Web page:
This situation is, if anything, getting worse and more widespread. According to a poll conducted by the World bank in 48 countries, a large percentage of individuals are running out of food or limiting their consumption. According to a separate statistic that tracks year-round access to adequate food, approximately 2.37 billion people (or 30% of the global population) lacked appropriate food in 2020, up 320 million from the previous year. So, while your situation may not be as dire as Yemen, in your corner of the earth, you might have noticed that food prices have increased and your money is buying less and less food for you. This means that food inflation is on the rise.

For those who are not very familiar with hunger and food insecurity it might seem that missing the occasional meal is not much of a problem. It is though, because this situation has far deeper consequences than you can imagine. The cost of doing nothing in the face of rising hunger will invariably be quantified in human lives lost. Reduced calorie intake and poor nutrition jeopardize advances in poverty reduction and health, and may have long-term consequences for young children’s cognitive development. Despite all advancements in agriculture and technology there does not seem to be a solution at hand.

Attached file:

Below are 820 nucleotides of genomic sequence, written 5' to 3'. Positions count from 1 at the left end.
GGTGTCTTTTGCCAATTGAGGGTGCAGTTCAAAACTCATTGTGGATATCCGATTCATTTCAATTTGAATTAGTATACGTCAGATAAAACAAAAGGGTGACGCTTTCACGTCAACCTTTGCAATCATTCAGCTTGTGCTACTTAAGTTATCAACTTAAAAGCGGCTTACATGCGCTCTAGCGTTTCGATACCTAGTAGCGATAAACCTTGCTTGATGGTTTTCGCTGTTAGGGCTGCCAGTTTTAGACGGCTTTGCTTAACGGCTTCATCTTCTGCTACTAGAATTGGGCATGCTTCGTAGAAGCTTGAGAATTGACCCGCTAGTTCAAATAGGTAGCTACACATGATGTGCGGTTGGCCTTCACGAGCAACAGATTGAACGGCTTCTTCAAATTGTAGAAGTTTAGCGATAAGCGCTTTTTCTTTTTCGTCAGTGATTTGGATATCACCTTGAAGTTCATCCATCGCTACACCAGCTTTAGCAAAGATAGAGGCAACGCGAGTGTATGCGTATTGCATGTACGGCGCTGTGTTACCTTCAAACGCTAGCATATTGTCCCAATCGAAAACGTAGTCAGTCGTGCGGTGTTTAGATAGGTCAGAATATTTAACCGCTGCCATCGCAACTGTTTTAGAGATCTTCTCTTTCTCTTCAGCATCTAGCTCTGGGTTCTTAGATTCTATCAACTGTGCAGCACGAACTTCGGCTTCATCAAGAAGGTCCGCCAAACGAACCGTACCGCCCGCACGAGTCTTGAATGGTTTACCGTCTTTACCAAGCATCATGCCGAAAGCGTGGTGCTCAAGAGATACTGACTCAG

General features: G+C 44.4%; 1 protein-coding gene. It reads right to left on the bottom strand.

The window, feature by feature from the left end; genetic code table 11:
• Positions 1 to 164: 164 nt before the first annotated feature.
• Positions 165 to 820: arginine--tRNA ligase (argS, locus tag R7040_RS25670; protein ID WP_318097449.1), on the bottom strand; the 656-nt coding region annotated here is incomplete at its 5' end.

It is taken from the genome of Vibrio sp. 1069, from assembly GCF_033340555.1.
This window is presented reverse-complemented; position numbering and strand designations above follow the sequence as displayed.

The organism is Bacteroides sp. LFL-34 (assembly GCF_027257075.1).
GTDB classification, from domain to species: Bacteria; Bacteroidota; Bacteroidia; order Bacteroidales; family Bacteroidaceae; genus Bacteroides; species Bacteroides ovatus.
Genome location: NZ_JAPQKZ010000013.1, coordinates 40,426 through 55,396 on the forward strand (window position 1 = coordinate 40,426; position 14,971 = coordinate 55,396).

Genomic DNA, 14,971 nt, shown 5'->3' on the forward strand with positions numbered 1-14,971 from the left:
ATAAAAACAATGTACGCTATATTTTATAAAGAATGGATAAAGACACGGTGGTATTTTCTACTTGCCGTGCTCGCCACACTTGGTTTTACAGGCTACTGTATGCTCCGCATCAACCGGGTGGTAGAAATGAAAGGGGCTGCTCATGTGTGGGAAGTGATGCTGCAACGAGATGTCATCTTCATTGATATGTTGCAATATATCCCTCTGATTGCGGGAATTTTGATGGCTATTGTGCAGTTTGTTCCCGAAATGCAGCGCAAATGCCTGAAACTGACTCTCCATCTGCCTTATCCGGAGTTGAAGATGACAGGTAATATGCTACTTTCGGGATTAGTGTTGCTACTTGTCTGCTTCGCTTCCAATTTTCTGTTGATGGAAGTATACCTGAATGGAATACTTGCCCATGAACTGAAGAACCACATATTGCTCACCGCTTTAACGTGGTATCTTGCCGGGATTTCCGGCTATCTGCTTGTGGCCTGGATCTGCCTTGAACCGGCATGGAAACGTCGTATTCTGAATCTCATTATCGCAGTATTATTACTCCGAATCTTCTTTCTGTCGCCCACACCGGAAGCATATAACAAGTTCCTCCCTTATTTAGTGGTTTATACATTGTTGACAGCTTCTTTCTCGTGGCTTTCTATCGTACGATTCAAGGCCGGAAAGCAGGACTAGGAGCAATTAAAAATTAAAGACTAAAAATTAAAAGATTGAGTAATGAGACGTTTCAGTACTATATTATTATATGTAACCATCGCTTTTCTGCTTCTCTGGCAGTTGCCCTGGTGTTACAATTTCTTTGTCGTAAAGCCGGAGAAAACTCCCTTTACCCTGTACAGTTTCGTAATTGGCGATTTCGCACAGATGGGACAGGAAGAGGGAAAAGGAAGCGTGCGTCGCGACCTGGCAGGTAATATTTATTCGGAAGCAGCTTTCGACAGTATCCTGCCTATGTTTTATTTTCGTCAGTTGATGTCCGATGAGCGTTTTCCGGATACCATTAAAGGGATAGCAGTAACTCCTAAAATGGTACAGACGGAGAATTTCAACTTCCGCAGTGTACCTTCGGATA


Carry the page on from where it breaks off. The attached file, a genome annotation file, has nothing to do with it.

The World Food Programme (WFP) says it urgently requires $6 billion to prevent famine, primarily through life-saving food and nutrition support. Personally I’m not placing all my hopes on this for one simple reason: primary interventions rarely provide long-lasting solutions. This is especially because a lot of the problems causing food insecurity are problems that money alone has shown not to solve. These include climate change violence and crisis and abysmal government policies and performances.

In Nigeria for instance, continuous crisis and violence, first between others and farmers and now by marauding bandits has largely depleted the country’s ability to produce food. While money may assist temporarily, a lasting solution would require sustained effort by individuals as well as governments. And we know how difficult that is.

Still, we can’t keep blaming the pandemic for this because chronic and acute hunger were on the rise even before COVID-19. Without a doubt, the pandemic made things much worse. It has led to decreased earnings and disrupted entire industry supply chains. Owing to several other variables such as conflict, socioeconomic conditions, natural disasters, climate change, and pests, COVID-19 has made a bad situation worse. The result is a significant and widespread increase in global food insecurity, affecting vulnerable households in almost every country, with effects likely to last through 2021 and possibly beyond as the Delta variant of the coronavirus spreads.